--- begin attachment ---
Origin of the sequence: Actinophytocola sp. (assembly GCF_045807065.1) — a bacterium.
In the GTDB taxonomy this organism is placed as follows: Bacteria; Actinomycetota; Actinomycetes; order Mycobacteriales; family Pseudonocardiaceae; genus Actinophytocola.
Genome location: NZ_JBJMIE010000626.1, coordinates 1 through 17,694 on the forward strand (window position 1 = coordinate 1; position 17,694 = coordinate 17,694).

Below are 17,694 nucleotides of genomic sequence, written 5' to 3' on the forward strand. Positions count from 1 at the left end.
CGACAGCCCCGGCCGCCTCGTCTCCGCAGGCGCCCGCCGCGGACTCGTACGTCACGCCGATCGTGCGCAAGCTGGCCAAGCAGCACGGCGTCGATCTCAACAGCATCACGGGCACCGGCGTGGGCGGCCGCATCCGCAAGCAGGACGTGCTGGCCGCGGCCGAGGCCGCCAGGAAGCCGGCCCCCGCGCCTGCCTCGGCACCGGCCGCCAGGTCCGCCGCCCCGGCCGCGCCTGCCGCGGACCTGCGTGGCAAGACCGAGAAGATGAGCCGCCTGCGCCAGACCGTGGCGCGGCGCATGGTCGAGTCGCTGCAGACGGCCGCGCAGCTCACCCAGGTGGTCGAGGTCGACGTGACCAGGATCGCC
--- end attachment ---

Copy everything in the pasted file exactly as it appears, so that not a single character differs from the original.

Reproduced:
Origin of the sequence: Actinophytocola sp. (assembly GCF_045807065.1) — a bacterium.
In the GTDB taxonomy this organism is placed as follows: Bacteria; Actinomycetota; Actinomycetes; order Mycobacteriales; family Pseudonocardiaceae; genus Actinophytocola.
Genome location: NZ_JBJMIE010000626.1, coordinates 1 through 17,694 on the forward strand (window position 1 = coordinate 1; position 17,694 = coordinate 17,694).

Below are 17,694 nucleotides of genomic sequence, written 5' to 3' on the forward strand. Positions count from 1 at the left end.
CGACAGCCCCGGCCGCCTCGTCTCCGCAGGCGCCCGCCGCGGACTCGTACGTCACGCCGATCGTGCGCAAGCTGGCCAAGCAGCACGGCGTCGATCTCAACAGCATCACGGGCACCGGCGTGGGCGGCCGCATCCGCAAGCAGGACGTGCTGGCCGCGGCCGAGGCCGCCAGGAAGCCGGCCCCCGCGCCTGCCTCGGCACCGGCCGCCAGGTCCGCCGCCCCGGCCGCGCCTGCCGCGGACCTGCGTGGCAAGACCGAGAAGATGAGCCGCCTGCGCCAGACCGTGGCGCGGCGCATGGTCGAGTCGCTGCAGACGGCCGCGCAGCTCACCCAGGTGGTCGAGGTCGACGTGACCAGGATCGCC